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Kensington & Port Richmond : the next hotspot ?

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Kensington & Port Richmond : the next hotspot ?


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The area had / has cheaper rents - almost as cheap as West Philadelphia, beyond University City:


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Local resident's Map to West Kensington


Transport (Market-Frankfort Line)


28aRAr0.jpg : Larger Map, whole system


"My Corner" / West Kensington, Hand-drawn (2010) with comments

- some real improvements have come since then




Berk's station - a school there was expected to help "gentrify all of West Kensington"


Problem's remain - with some drug-dealing areas being addressed now


Homeless-Addicts-camp - "Like walking into Hell"


At the edge of Kensington, one of the city’s hottest neighborhoods, the homeless heroin camp below Gurney Street that for weeks has been the epicenter of media attention in the nation’s opioid crisis will be cleaned up and shut down.

The crisis won’t be, experts warn, even locally.

Some worry that, once the media trucks pull away from what residents call “El Campamento,” overdose fatalities will rise as users shoot up in abandoned houses with no one watching out for them.

. . .

Old-fashioned Reading Railroad wrought-iron fencing will be installed 6 feet high along varying topographical terrain, Hill said. “It is not easy to cut through. It is not easy to jump over. It is not easy to knock down.”

Conrail’s 1½ miles of fencing will meet up with fencing that the city is installing and repairing at the ends of its bridges over the tracks.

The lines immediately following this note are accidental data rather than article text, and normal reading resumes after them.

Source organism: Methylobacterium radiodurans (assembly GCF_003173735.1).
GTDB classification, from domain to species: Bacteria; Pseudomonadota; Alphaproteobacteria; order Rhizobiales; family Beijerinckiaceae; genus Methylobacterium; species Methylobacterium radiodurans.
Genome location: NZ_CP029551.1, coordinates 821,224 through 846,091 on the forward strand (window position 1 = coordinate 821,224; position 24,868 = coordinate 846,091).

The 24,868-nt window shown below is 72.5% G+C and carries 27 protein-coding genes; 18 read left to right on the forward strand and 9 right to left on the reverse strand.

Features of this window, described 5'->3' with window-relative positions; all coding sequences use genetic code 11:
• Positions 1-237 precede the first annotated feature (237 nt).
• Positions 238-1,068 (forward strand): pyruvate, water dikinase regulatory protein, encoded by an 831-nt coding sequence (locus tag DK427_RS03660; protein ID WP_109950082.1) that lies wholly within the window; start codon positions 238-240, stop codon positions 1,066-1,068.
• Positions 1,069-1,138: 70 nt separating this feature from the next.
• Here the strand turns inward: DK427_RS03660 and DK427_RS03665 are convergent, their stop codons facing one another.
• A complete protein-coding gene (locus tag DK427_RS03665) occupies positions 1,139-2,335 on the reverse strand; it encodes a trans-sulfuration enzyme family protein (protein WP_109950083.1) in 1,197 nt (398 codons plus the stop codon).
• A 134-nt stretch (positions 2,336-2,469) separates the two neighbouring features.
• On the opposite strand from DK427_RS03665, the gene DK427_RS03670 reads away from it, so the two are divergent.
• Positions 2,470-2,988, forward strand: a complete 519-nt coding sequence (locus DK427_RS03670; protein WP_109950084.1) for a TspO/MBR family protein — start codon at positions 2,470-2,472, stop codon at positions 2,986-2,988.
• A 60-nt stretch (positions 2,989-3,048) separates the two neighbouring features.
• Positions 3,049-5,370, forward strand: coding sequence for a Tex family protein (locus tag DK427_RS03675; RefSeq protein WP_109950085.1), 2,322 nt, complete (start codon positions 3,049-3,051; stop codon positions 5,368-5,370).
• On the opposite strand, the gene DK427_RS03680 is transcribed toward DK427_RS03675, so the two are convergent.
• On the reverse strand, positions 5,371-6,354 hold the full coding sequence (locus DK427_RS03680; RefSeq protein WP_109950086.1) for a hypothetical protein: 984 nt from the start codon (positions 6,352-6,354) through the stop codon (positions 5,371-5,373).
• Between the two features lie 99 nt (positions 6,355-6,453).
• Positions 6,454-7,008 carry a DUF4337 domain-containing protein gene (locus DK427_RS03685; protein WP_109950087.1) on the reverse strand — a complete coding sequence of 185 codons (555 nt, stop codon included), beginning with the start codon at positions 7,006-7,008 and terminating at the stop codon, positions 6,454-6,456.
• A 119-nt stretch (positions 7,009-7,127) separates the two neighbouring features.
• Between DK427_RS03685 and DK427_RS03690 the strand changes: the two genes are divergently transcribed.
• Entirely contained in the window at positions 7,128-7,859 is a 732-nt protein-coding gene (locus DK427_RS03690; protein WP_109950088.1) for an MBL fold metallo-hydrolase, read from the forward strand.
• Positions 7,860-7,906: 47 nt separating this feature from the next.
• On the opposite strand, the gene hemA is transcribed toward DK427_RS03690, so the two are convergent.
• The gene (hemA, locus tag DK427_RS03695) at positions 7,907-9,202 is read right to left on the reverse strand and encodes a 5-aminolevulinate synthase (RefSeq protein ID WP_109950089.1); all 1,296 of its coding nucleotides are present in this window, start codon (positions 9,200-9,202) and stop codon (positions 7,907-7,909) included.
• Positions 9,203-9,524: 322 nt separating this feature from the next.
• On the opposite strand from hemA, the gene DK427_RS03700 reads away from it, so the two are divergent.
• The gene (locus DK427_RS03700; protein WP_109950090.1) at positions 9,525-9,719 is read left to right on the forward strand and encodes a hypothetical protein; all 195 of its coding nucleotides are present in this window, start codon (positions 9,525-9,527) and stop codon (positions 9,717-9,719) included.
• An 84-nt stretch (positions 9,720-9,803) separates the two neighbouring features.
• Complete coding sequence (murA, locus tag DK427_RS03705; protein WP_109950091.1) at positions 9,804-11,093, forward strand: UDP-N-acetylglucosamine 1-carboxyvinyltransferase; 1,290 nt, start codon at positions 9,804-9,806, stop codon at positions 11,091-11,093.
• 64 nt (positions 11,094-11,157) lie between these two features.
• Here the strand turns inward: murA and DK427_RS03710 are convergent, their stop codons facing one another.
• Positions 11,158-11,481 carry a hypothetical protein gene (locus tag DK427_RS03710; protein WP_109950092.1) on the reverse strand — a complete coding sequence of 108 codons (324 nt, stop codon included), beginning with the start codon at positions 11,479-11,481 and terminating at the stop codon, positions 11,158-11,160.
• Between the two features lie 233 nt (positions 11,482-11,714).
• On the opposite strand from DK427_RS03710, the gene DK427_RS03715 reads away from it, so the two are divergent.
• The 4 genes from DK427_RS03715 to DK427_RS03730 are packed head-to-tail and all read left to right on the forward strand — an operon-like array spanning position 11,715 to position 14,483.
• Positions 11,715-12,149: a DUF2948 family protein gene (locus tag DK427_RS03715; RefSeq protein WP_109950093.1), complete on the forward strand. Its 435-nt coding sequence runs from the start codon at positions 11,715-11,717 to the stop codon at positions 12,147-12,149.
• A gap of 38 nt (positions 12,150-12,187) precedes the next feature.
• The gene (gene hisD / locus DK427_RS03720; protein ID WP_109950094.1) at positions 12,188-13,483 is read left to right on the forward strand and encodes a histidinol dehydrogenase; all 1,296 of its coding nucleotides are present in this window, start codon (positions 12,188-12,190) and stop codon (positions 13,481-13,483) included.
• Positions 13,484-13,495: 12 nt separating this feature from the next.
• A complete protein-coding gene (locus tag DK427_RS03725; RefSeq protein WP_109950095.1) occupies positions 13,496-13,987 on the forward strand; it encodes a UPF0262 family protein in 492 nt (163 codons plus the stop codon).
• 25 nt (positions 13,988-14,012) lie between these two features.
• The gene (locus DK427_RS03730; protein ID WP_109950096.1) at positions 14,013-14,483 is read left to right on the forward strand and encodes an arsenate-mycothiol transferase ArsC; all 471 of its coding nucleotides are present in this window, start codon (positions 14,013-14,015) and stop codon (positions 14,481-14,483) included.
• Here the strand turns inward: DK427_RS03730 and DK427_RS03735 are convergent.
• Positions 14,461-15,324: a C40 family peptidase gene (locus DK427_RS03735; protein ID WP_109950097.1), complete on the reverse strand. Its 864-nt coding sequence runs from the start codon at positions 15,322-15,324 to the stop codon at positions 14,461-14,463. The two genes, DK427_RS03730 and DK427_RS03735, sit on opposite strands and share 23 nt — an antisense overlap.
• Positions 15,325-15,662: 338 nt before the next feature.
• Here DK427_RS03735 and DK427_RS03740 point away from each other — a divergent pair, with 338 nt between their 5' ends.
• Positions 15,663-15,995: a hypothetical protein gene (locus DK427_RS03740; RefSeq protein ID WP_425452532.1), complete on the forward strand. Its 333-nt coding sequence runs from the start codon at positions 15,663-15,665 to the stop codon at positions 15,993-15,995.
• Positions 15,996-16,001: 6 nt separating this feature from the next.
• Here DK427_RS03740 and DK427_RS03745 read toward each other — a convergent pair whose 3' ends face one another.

Police Inspector Ray Convery, who oversees the East Division, which includes the Kensington/Fairhill section, said his officers were primarily concerned with safety. “I don’t want somebody sleeping in the weeds when the [machinery] comes in,” he said. “We’re not going to lock them all up for doing their drugs. We want to save them.”

Neighborhood foot patrols were replaced a month ago by 24 bicycle officers in a pilot program that makes them more visible. All are new graduates of the police academy, who typically are “more reactive,” Convery said, issuing summonses for trespassing where older officers might give warnings.

Others see public health and safety downsides.

“This will create a lot of tension, I think, between residents and people who are looking for a place to get high,” said photographer Jeffrey Stockbridge, who immersed himself in the community for his website and book, Kensington Blues.


> http://www.philly.com/philly/health/addiction/razing-of-homeless-addicts-camp-in-phila-kensington-to-begin-20170731.html

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North of Lehigh Revitalization Plan - from NKCDC


A CDC With a Plan

Just over a year ago, Kevin Gray, NKCDC’s real estate development director, was at a city auction watching regular bidders yawn at vacant parcels within the boundaries of the nonprofit’s 2013 North of Lehigh Revitalization Plan. Even $2,000 for a corner plot was no blood to the sharks.

“People just passed on them,” Gray says of the sluggish sales in the area north of the main Lehigh Avenue corridor where the Orinoka building is. “There was interest, but there weren’t a lot of people buying.”


The shrugs in North Kensington were a stark contrast to the market frenzy south of Lehigh Avenue. At a sheriff’s sale in May, a vacant lot in that section sold for $46,000, while a rehab-ready brick rowhouse — just north of Lehigh — sold for a quarter of that.